A recent decision by JDA Software to allow outside developers access to its supply chain software suite represents another step toward giving shippers a seat at the table in terms of future product design.
Not long ago, shippers looking to invest in supply chain software had to make a decision somewhat analogous to marriage: a long-term commitment that came with big upfront costs and often still required a years-long process of coming to grips with the system’s warts.
Those systems were also typically deployed on-premise, meaning the shipper purchased a license from the software vendors and hosted, maintained, and often customized its own version of that software. But as enterprises have become more comfortable with cloud-deployed versions of supply chain software (where the software company hosts, maintains, and upgrades the software), the capabilities of those systems have expanded.
Some software providers are taking this a step further, encouraging developers to create applications on top of their existing solutions. Earlier this month, JDA, which provides transportation and warehouse management systems (TMS and WMS), opened up its entire suite as a development platform for outside parties.
Solutions 'JDA can't imagine'
Desikan Madhavanur, JDA’s chief development officer, told JOC.com the move will allow the company to go beyond the typical TMS or WMS software deployment.
“The JDA SCM platform and its APIs will enable us to integrate with our customers’ extended logistics systems,” Madhavanur said. “This would be the normal integrations required to support logistics operations. However, many other potential usages might exist. For example, the APIs could return the status of a WMS outbound order, or on current status of a transportation load in the TMS. A customer might leverage the APIs to integrate with their internal user collaboration tool [such as Slack or Microsoft Teams, for example] to notify a user group of logistics exceptions, for example, if the load is going to arrive more than a day late.”
That means a JDA customer or a third-party developer can essentially build applications of their own on top of JDA’s architecture. Big picture, the goal is to let JDA's shipper customers create programs that tie together any of JDA’s products with internal products or proprietary sources of data.
“A large part of the JDA SCM Platform strategy is to enable our customers to build solutions that JDA can’t imagine,” Madhavanur said. “We hope that our customers assemble new approaches or experiences and then engage with JDA so we can learn. From this community, JDA will gain insights into possibilities and then enhance the platform and our services to support and evolve the extended ecosystem.”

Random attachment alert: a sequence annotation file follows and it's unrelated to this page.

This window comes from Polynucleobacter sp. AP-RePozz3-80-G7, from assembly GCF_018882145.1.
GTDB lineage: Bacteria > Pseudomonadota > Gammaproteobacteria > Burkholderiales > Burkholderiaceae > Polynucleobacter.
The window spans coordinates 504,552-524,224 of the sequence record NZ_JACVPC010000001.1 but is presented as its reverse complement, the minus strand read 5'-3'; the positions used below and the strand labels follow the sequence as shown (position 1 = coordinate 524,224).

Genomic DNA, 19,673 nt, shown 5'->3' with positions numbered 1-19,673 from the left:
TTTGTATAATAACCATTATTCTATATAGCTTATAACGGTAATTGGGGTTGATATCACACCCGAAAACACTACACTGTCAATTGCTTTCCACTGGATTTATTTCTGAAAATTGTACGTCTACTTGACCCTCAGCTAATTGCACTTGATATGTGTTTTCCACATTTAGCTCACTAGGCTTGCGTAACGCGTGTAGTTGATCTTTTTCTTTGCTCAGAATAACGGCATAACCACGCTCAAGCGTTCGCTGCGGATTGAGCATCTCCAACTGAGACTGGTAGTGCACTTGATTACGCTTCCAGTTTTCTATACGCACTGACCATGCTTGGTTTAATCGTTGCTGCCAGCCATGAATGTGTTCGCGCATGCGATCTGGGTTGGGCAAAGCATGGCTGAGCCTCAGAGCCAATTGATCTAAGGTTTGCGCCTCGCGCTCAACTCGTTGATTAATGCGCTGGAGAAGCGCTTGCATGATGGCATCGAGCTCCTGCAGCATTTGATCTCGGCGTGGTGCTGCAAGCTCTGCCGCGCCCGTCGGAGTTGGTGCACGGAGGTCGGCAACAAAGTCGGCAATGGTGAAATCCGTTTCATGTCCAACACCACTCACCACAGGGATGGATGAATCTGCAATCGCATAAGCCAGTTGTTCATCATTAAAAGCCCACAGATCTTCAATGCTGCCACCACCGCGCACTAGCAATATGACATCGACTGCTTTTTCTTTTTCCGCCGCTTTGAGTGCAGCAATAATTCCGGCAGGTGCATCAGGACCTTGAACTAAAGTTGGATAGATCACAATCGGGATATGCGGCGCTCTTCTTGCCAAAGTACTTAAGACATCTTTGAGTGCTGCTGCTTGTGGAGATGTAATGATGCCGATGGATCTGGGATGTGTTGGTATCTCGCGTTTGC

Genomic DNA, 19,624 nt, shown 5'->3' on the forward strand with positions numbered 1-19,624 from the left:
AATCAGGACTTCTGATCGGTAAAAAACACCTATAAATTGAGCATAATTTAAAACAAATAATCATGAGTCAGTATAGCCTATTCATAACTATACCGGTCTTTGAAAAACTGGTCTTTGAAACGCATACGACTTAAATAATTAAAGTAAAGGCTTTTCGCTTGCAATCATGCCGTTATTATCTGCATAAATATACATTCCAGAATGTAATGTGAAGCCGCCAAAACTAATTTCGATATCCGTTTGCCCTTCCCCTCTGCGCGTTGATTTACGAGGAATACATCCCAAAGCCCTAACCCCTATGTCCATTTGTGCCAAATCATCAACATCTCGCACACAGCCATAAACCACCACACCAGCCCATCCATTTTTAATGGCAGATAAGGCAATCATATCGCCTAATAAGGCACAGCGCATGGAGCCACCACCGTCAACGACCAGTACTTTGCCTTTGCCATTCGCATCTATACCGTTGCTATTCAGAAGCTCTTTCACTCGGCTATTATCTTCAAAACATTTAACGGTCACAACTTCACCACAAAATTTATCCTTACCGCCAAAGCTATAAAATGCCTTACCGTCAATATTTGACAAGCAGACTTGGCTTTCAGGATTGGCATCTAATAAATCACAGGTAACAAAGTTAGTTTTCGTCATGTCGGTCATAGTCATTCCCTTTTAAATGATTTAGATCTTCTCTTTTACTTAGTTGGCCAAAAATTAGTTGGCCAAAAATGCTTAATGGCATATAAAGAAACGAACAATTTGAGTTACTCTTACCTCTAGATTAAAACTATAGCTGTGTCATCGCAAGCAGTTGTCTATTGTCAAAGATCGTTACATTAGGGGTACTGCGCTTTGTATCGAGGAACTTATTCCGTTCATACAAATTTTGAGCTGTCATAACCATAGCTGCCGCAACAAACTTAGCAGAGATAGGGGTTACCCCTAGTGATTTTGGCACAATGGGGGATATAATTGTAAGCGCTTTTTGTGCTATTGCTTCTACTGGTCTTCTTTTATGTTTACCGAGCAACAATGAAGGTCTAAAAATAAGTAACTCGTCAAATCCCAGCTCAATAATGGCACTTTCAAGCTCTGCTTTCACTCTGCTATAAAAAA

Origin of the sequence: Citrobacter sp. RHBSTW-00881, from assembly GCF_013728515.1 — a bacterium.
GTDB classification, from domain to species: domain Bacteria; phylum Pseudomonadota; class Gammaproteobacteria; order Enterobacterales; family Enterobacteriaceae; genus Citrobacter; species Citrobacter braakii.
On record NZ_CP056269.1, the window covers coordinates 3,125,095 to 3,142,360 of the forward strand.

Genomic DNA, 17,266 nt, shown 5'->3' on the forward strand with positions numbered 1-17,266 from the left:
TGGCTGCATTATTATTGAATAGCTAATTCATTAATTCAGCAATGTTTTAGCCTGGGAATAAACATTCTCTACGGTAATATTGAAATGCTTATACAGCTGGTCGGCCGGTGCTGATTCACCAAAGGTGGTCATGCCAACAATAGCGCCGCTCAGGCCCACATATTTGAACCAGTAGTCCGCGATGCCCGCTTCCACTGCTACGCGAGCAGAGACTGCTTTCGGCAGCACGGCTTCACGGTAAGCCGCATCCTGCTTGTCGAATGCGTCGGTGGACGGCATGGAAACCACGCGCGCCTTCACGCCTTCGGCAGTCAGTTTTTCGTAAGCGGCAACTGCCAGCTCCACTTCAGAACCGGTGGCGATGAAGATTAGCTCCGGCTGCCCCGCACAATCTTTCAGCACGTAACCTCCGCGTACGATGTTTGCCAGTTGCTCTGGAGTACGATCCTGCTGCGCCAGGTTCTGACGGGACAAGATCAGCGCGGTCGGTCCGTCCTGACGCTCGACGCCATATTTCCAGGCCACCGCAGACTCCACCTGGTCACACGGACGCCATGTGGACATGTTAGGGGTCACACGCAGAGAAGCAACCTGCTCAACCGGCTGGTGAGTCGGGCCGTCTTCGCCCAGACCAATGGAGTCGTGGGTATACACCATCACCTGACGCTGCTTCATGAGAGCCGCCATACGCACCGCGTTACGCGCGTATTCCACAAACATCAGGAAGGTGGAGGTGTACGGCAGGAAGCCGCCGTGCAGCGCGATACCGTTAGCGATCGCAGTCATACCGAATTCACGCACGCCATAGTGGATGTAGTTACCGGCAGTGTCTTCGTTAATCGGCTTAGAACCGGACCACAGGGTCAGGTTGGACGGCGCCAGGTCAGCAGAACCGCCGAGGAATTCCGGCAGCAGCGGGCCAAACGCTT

In other words, JDA is creating an environment where its customers are part of the design of future iterations of its products. It’s even hosting a developer conference ahead of its annual user conference in May to push the concept.
So, for instance, a retailer using JDA’s TMS could build an application that more nimbly ties that system to its enterprise resourcing planning (ERP) system, or to a demand planning or inventory management tool. To be fair, these integrations already occur between TMSs and other systems, but the idea behind JDA’s open development platform approach is to make that process easier and more integrated into the development of the system as a whole.
“Over time, it will move from two independent product solutions [TMS and WMS] to a modular and interoperable logistics platform, which will bring value to customers faster,” Madhavanur said. “Additionally, the services this logistics platform will expose can be leveraged by our customers to integrate with existing customer systems, like ERPs and other non-JDA systems and further unleash critical data elements that drive real-time decision processing to help our customers better predict versus react.”
Embracing open development
Madhavanur said those APIs could also be leveraged by its customers or partners to create new tailored web or mobile user experiences across any of JDA’s products or even integrated non-JDA products.
But that doesn’t mean JDA is opening up its source code. “While the APIs will be accessible in the near future, the JDA SCM Platform and its services are not open sourced currently,” said Madhavanur. “Therefore, source code for our service implementations will not be shared externally.”
Madhavanur did note, however, that JDA uses and participates in open-source communities and has contributed to various open-source libraries.
That JDA has embraced this open development approach is significant, given the company’s history as a predominantly on-premise-deployed solutions provider. Although its software can be deployed on-premise or in the cloud, many customers preferred the on-premise version due to perceived security and latency issues with cloud deployments. Again, as concerns about the efficacy of cloud-based systems have largely receded, these customer attitudes have mostly shifted toward cloud-deployed systems.
This is also about a shift in software buying and using behaviors by shippers. Whereas corporate governance a decade ago often dictated that companies buy on-premise software to keep proprietary data and internal processes secure, there is now a recognition that cloud-based infrastructure is more or less as secure as on-premise systems. Both have their respective set of vulnerabilities, but neither is airtight nor overly exposed.
That should allow shippers to think of investment in a piece of logistics software — whether a TMS, WMS, or something else — as an opportunity to create new applications that are more than the sum of their parts. Whether shippers can capitalize on those opportunities, however, will depend on their internal capabilities and resources in technology development.